Pilotwings (like F-Zero) was intended to show off the SNES's Mode 7 scaling graphics. Although its visuals hardly impress today, it looked amazing thirty years ago. How much fun it is to play is another question.
The game consists of a series of lessons (or Flight Areas), each of which requires completing objectives. Each objective uses a different vehicle, of which there are four: light plane, skydiving, Rocketbelt, and hang glider. You can do them in any order and are shown the objective, controls, and scoring criteria before you begin. When you complete a lesson, you receive a License Number that is actually a password, which I suppose is clever.
The first lesson has two objectives. For the former, you have to fly the plane along a predetermined path (marked with green dots) and then safely land it on the runway. You're graded on accuracy, time, angle, and beam. The first instructor, Tony, tells you that you have 45 seconds, but don't ask me what accuracy, angle, and beam mean! Basically, you need to land the plane safely. If you crash, you'll get almost no points.
For the latter objective, you maneuver the skydiver through three rings and then land in the target zone. Tony explains that getting one ring is worth 5 points, and getting all three 20. Accuracy, meaning hitting the landing zone, is more important. The center bullseye is worth 70 points and the values decrease as you move outward. (You also get 10 points for "speed," whatever that means!) Each objective scores up to 100 points, and you need 120 points to qualify. This is the only lesson with such a low threshold!
The plane and skydiver objectives for the second lesson, under the tutelage of Shirley, are more difficult than before. The third objective introduces a new vehicle: the Rocketbelt! This is a jet pack like in The Rocketeer, a mediocre movie that came out two months before Pilotwings. The Rocketbelt is easier to control than the other crafts because it can move freely in any direction. If you miss a ring or deviate from the landing target, you can just fly around and try again (although there's a two-minute time limit).
Landing the plane can be tricky, but it's the skydiver I really struggle with. If you miss the target, your score will be horrible. It helps to deploy his shoot later than one would in real life, because once deployed, he floats along and you may badly overshoot the target zone. It seems to help to press ↓ on the d-pad to make him lean backwards ("flare"), which I think arrests your forward movement a little.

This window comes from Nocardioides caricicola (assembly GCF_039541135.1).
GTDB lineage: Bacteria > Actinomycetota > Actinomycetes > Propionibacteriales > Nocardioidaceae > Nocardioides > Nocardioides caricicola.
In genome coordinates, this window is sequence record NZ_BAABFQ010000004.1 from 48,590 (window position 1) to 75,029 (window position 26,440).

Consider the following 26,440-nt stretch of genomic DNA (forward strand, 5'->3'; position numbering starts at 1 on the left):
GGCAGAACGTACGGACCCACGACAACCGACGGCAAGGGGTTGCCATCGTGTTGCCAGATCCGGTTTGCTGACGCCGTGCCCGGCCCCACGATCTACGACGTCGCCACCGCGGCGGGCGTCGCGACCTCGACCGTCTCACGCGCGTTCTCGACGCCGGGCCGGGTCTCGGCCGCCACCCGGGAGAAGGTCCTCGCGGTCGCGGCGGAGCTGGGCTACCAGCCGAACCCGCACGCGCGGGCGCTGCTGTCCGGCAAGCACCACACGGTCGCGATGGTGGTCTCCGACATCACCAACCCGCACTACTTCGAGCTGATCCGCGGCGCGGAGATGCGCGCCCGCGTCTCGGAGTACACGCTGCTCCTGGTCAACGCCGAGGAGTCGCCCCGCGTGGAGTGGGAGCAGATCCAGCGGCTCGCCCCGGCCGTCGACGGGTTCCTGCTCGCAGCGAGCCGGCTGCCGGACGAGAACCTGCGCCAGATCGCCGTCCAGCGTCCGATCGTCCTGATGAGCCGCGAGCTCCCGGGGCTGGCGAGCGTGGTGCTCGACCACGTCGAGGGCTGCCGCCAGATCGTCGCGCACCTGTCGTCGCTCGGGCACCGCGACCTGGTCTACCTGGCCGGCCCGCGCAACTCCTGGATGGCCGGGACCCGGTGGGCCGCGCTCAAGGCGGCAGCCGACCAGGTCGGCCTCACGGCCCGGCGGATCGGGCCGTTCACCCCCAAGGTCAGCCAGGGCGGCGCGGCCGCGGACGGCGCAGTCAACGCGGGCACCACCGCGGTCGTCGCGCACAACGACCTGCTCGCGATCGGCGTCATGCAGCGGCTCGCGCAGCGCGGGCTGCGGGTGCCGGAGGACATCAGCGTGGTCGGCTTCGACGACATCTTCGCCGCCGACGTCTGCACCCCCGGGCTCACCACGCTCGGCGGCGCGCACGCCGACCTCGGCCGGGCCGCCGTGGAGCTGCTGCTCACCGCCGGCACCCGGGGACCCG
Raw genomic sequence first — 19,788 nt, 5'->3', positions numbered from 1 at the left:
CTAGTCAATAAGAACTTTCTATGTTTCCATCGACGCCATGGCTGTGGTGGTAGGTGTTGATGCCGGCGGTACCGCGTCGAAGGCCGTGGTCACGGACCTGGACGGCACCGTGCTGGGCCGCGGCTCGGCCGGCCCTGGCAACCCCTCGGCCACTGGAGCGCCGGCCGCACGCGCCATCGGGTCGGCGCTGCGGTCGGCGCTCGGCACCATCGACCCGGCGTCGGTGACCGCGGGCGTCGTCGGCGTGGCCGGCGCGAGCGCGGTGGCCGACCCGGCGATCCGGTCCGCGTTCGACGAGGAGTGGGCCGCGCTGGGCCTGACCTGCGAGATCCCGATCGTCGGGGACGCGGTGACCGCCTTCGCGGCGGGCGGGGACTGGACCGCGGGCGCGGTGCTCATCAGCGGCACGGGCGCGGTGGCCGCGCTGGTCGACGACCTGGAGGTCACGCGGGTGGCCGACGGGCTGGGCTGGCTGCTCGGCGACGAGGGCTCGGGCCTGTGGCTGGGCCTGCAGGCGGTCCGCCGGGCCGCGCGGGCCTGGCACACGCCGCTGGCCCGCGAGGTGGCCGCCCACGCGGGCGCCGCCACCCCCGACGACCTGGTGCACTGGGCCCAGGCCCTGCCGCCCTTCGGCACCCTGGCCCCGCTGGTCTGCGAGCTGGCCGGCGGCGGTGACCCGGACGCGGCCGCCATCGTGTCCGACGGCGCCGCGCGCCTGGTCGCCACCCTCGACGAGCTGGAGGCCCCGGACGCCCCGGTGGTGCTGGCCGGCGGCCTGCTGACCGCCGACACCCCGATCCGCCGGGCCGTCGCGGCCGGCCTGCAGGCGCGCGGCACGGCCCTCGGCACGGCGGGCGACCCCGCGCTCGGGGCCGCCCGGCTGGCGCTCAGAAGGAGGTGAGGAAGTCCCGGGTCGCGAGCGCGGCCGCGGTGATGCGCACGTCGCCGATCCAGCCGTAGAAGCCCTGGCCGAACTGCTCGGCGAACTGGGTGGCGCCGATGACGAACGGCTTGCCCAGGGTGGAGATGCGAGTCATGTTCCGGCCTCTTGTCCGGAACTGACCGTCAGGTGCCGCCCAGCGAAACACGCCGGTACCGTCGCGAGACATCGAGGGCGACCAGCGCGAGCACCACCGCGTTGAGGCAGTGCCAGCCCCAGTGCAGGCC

What makes this lesson and the next so challenging is that you need 220 points to pass: an average of 74 points per objective. If you totally botch one, you have to ace the other two. To save time, it's better to just retry after a crash, even if you already did fine on a prior objective. Even the flight instructors encourage this. They can be quite harsh with their exasperated words and facial expressions, especially Lance!
It took me about an hour to beat the second lesson. I came close to giving up. This is why the one time I rented Pilotwings as a child I regretted it. I don't remember how many times I tried the first lesson or whether I made it to the second, but once I shut the game off, I didn't turn it back on the rest of the weekend. Playing as an adult, I have only slightly more patience.
The third lesson has three objectives: light plane, Rocketbelt, and hang glider. For the hang glider, you have to steer into a thermal current that shoots you upward. This part is easy, but I found landing on the target very difficult. Pressing A to "flare" helps you slow down so you don't crash into the ground, but you still have to circle around to the target and time the landing. I tried this repeatedly with hilariously bad results before quitting.
Some people love flight simulators, but I don't. I give the game credit for having many different vehicles and for offering high-quality simulation for 1991. There is even a helicopter, which you fly in a "Secret Command" rescue mission after lessons 4 and 8. I don't think I'll ever get to lesson 4, though. Also, the music is kind of neat; it sounds like SimCity.
The only enjoyment Pilotwings offers me is the feeling of triumph after repeated failure. But it just isn't worth it to spend hours practicing it over and over when there are so many other games to play. It's too frustrating.
"Alongside the pseudo 3D effects, the controls in Pilotwings are of its time – so for newcomers it's finicky to practise precise movements in a skill like Skydiving – but it's a breath of fresh air that the game doesn't hold your hand."
— Jamie O'Neill, Nintendo Life, 7/10
"It succeeds in doing to flight simulators what Nintendo has done to so many other sports or hobbies – finding a critical balance between arcade and simulation."
— Daniel Greenberg, Ultimate Nintendo: Guide to the SNES Library, 3.5/5
"It was a dazzling showcase for a remarkable hardware feature, but it lacks a certain something that could have elevated it to the same classic status as F-Zero and Super Mario World."
— Jeremy Parish, Super NES Works
"This was 3D gaming – not 3D as we would later come to define it with polygon counts, but 3D nonetheless in that you could take to the skies here and feel the experience of free flight and sense the depth and distance of the ground below in ways the NES could never hope to present."
— IGN, #80 of Top 100
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